Option pricing theory uses variables stock price, exercise price, volatility, interest rate, time to expiration to theoretically value an option. Essentially, it provides an estimation of an option's fair value which traders incorporate into their strategies to maximize profits.
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Some commonly used models to value options are Black-Scholesbinomial option pricingand Monte-Carlo simulation. Understanding Option Pricing Theory The primary goal of option pricing theory is to calculate the probability that an option will be exercised, or be in-the-money ITMat expiration.
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Underlying asset price stock priceexercise pricevolatilityinterest rateand time to expiration, which is the number of days between the calculation date and the option's exercise date, are commonly used variables that are input into mathematical models to derive an option's theoretical fair value.
Aside from a company's stock and strike prices, time, volatility, and interest rates are also quite integral in accurately pricing an option.
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- Theoretical Value Fair Value of an Option Read About it or go directly to the Calculator This information is provided for those who already have some understanding of options, but if you are a rookie, you would be better served to study this page after you understand the basic concepts of options.
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The longer that an investor has to exercise the option, the greater the likelihood that it will be ITM at expiration. Similarly, the more volatile the underlying asset, the greater the odds that it will expire ITM. Higher interest rates should translate into higher option prices.
Introduction to Options Theoretical Pricing Option pricing is based on the unknown future outcome for the underlying asset. If we knew where the market would be at expiration, we could perfectly price every option today.
Real traded options prices are determined in the open market and, as with all assets, the value can differ from a theoretical value. However, having the theoretical value allows traders to assess the likelihood of profiting from trading those options. The evolution of the modern-day options market is attributed to the pricing model published by Fischer Black and Myron Scholes.
The Black-Scholes formula is used to derive a theoretical price for financial instruments with a known expiration date. However, this is not the only model.
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The Cox, Ross, and Rubinstein binomial options pricing model and Monte-Carlo simulation are also widely used. Key Takeaways Option pricing theory uses variables stock price, exercise price, volatility, interest rate, time to expiration to theoretically value an option.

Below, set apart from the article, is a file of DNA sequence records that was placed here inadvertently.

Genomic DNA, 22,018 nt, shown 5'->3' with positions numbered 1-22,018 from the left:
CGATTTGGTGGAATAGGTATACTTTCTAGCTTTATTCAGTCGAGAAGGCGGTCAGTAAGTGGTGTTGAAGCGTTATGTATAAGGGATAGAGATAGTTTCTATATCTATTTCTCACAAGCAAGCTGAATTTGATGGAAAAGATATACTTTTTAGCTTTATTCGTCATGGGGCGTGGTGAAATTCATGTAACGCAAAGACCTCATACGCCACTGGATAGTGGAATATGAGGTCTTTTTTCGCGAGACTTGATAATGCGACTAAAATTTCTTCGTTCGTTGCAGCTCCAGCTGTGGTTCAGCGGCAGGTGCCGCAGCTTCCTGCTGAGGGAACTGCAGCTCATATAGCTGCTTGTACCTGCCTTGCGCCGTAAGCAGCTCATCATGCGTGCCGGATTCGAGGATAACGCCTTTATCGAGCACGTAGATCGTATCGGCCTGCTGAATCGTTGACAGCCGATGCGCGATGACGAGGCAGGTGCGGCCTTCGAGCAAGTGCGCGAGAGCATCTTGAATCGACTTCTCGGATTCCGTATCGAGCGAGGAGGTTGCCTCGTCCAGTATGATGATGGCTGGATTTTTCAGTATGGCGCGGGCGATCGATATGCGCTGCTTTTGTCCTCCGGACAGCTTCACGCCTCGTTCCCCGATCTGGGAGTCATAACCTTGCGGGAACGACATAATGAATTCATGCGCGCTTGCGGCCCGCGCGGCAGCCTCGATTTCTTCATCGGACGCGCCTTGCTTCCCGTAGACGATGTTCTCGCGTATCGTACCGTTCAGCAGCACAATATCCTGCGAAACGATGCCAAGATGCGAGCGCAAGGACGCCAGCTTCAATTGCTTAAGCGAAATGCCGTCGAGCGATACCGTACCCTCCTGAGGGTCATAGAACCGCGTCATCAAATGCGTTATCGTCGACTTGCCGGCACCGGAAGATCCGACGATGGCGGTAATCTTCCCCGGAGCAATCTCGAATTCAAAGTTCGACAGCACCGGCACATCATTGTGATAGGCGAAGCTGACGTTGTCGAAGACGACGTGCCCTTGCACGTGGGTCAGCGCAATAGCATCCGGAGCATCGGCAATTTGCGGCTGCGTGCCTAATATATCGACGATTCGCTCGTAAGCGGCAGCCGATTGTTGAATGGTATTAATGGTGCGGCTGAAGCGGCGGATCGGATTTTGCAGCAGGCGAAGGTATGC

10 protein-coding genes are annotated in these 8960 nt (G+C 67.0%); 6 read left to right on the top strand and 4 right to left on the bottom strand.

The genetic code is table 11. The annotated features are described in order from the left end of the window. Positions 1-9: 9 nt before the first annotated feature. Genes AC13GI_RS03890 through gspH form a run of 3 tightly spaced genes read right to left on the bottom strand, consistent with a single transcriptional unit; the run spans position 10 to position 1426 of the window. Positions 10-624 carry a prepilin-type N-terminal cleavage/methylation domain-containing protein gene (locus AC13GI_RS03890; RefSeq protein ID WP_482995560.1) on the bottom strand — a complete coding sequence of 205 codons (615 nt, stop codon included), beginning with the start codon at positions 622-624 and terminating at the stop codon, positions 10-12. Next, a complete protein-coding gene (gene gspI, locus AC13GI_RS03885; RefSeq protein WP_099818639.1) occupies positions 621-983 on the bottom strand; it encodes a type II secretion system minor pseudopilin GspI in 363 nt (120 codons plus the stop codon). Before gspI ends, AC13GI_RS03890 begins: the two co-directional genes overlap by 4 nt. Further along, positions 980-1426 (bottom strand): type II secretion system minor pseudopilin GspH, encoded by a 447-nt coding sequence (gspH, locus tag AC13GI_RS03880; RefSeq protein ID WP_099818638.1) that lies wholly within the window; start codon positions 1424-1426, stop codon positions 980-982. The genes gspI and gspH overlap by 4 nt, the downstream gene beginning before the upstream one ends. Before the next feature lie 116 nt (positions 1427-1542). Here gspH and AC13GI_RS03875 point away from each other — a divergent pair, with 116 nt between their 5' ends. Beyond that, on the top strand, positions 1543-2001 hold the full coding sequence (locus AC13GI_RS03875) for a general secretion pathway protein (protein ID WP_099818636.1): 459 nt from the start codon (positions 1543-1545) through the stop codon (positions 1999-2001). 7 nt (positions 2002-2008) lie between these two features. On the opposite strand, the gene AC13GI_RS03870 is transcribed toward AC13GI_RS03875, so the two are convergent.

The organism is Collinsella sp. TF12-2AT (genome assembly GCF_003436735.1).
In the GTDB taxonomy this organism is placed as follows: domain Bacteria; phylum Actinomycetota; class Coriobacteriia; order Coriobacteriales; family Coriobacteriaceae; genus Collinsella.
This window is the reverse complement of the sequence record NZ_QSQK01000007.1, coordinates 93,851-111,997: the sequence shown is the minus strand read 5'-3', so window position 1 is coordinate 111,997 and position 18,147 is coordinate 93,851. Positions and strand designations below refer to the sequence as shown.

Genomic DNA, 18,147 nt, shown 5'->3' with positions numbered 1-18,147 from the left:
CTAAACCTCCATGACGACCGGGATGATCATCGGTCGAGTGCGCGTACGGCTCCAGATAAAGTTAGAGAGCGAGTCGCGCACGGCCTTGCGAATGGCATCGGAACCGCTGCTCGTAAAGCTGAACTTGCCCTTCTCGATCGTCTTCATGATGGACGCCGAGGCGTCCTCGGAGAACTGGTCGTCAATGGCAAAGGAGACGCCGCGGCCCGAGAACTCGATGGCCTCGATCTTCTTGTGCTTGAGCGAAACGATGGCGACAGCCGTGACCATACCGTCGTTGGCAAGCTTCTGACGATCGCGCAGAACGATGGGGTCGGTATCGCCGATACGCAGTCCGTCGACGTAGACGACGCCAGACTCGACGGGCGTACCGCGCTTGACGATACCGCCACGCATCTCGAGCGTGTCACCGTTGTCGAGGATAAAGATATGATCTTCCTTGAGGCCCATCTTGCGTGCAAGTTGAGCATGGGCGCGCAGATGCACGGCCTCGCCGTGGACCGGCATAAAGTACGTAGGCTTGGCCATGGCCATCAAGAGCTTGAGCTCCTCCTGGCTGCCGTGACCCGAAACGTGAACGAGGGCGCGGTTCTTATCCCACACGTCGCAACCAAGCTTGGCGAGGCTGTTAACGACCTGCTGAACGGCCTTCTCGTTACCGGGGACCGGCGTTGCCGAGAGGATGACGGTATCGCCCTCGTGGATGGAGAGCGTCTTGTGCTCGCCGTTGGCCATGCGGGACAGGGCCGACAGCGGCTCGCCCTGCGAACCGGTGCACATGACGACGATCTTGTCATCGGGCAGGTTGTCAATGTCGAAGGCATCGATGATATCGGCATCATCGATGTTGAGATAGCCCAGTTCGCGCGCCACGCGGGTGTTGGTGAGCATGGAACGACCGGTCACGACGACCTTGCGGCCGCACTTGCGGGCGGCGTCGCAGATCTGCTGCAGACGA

Option Pricing Theory
The theoretical option price calculation goal of option pricing theory is to calculate the probability that an option will be exercised, or be in-the-money ITMat expiration. Some commonly used models to value options are Black-Scholes, binomial option pricing, and Monte-Carlo simulation.
Also, implied volatility is not the same as theoretical option price calculation or realized volatility. Currently, dividends are often used as a sixth input.
Additionally, the Black-Scholes model assumes stock prices follow a log-normal distribution because asset prices cannot be negative. Other assumptions made by the model are that there are no transaction costs or taxes, that the risk-free interest rate is constant for all maturitiesthat short selling of securities with use of proceeds is permitted, and that there are no arbitrage opportunities without risk.
Everything else can be subsumed under these 2 variables. If a given variable increases the option premium, it is because it increases 1 or both factors. Thus, a longer theoretical option price calculation until expiration or a greater volatility increases premiums because of the greater chance the option will be in the money by expiration, and by a larger amount; likewise, premiums are low for an option way out of the money, because there is little chance the underlying asset will reach the strike price by expiration. While prices and time intervals are easy enough to measure, what cannot be known with certainty is the volatility of the underlying asset, and therefore, the probability that an option will be in the money or by how much, before expiration. Historical volatility is not necessarily a good indicator of future volatility, although it does provide some measure of volatility.
Clearly, some of these assumptions do not hold true all of the time. For example, the model also assumes volatility remains constant over the option's lifespan. This is unrealistic, and normally not the case, theoretical option price calculation volatility fluctuates with the level of supply and demand.
However, for practical purposes, this is one of the most highly regarded pricing models. Compare Accounts.